Washington area consumers once again are worrying about health and fitness centers, trying to find out which ones are likely to remain open and which ones are likely to shut down, leaving them with unused memberships.

"They want to know which ones are bonded and they want to know what to check on before joining," said Jennifer Dean of the Consumer Protection Commission for Prince George's County.

Judy Doctor of the Montgomery County Office of Consumer Affairs said consumers calling her agency have been asking about maintenance fees and renewal fees for lifetime membership. And Max Abraham, an investigator for the Alexandria Office of Consumer Affairs, said his callers have been asking about the options for members whose club has closed.

Officials think this latest round of calls was triggered by club membership promotions and a series of public service warnings about unregistered clubs.

Earlier this year, when the Barbara Ellen Fitness Centers closed, the Prince George's agency handled an estimated 1,000 phone calls from residents seeking help in getting their money back or the balance of their membership honored at some other club. Other consumer agencies in Virginia and the District also were swamped with requests from women who had been Barbara Ellen members.

Since then, several more health and fitness clubs have gone out of business, including one that had agreed to accept Barbara Ellen members' unused memberships. That was the Northern Virginia Athletic and Aquatic Club in Alexandria, which shut its doors on Aug. 21.

Of the three jurisdictions, Virginia offers the least protection to consumers buying health club memberships. Maryland offers the most, and the District falls between the two.

So if you live or work near a Maryland fitness club, you probably would be better off looking into a membership there than in the District or Virginia, consumer officials agree. But even in Maryland, officials say it's essential to check on club compliance with bonding requirements. In addition, you should call local consumer offices for information on complaints that may have been filed against the club and on its record of dealing with those complaints.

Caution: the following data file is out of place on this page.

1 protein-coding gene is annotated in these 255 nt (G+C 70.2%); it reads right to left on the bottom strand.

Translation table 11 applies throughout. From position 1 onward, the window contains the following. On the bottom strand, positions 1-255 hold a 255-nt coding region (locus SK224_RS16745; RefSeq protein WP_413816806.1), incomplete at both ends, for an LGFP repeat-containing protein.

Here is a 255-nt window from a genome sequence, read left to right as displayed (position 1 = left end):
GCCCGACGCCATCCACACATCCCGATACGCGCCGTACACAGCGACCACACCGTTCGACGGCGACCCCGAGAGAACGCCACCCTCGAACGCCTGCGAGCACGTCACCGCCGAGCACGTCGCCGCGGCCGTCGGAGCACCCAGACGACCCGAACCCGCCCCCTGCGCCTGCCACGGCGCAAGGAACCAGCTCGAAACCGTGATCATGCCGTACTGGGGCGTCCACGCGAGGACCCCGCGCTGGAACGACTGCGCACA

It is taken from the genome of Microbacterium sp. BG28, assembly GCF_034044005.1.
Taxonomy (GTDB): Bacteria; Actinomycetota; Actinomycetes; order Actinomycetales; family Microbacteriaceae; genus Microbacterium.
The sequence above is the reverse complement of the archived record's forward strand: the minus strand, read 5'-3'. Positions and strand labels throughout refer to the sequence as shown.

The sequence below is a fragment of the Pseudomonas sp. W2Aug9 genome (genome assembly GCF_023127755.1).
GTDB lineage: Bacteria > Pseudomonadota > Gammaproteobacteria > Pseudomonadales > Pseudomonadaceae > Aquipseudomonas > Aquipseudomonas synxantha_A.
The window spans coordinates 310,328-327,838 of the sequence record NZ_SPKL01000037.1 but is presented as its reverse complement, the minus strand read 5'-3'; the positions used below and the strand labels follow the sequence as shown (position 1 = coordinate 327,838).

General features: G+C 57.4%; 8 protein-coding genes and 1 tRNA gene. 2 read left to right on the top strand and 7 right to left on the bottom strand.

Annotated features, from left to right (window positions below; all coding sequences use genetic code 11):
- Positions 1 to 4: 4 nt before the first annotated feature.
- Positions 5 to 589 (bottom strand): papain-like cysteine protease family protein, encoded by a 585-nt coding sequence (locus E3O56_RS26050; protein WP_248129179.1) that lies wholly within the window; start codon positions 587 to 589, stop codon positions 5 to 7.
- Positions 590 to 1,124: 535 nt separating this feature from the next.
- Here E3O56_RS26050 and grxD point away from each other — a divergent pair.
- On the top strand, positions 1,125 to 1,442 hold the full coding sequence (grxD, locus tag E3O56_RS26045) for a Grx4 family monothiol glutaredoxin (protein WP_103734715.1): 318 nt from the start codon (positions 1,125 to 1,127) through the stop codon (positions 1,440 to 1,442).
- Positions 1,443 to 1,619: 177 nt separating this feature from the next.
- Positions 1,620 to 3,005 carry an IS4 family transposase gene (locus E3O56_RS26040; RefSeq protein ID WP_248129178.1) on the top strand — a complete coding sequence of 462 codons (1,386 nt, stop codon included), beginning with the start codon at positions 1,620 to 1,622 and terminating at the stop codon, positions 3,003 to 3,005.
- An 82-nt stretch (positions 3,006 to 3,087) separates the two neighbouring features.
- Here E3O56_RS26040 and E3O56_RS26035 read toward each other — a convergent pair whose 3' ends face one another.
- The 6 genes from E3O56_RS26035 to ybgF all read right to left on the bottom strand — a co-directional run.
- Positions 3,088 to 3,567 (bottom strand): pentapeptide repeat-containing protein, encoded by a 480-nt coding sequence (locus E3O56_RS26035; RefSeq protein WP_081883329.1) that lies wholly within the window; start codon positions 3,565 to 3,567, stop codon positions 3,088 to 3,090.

In the meantime, here is a summary of local laws:

Maryland: Under a requirement that took effect July 1, Maryland fitness clubs must register with the attorney general's consumer protection division. To complete that registration, the club must post a $50,000 bond if it sells contracts of three months or more and requires members to pay more than three months' dues in advance. Clubs that sell contracts of three months or less can apply for an exemption from the $50,000 posting requirement.

If the club is bonded and goes out of business, consumers then may seek a refund by placing a claim on the firm's bond or other assets. But consumers probably won't recover anything if their club isn't bonded.

The attorney general's office says only a fraction of the estimated 150 health clubs in the state have completed the registration process in the two months since the requirement became law. But many now are in the process of registering and should complete it soon. Information on whether a spa has been registered and bonded is available from the Maryland State Consumer Protection Division at (301) 528-8662.

In addition, Maryland law provides the consumer with the right to cancel a health spa contract and get a full refund within three business days after signing the contract, if the request is made in writing and made by either certified or registered mail or in person. The consumer also can cancel and get a refund if the spa specifies an opening date in the contract and then fails to open on schedule.

District: Since April 1976, the District has required that health clubs post a bond when they sell memberships prior to opening and for three months after opening. However, after those three months are up, the club doesn't have to maintain a posted bond.

Consumers can cancel a contract within 15 days of signing, but they will owe 5 percent of the contract price, not to exceed $25. In exchange, they are entitled to one month's use of the spa. For more information about your rights as a member of a D.C. fitness center, call consumer protection at 727-7080.

Virginia: Since Virginia has no health spa law to protect consumers from losses in event of a club closing, it's up to the individual to try and protect himself, consumer officials say. "You should take the same precautions that you take when entering any agreement," said Gloria Kornasiewicz of the Fairfax Office of Consumer Affairs. Here are her recommendations:

"Make sure any promises are written into the contract. Don't put down more money than you have to. Try not to sign up for a long-term contract. Beware of high-pressure salesmanship. And know in advance what medical precautions you might have to take."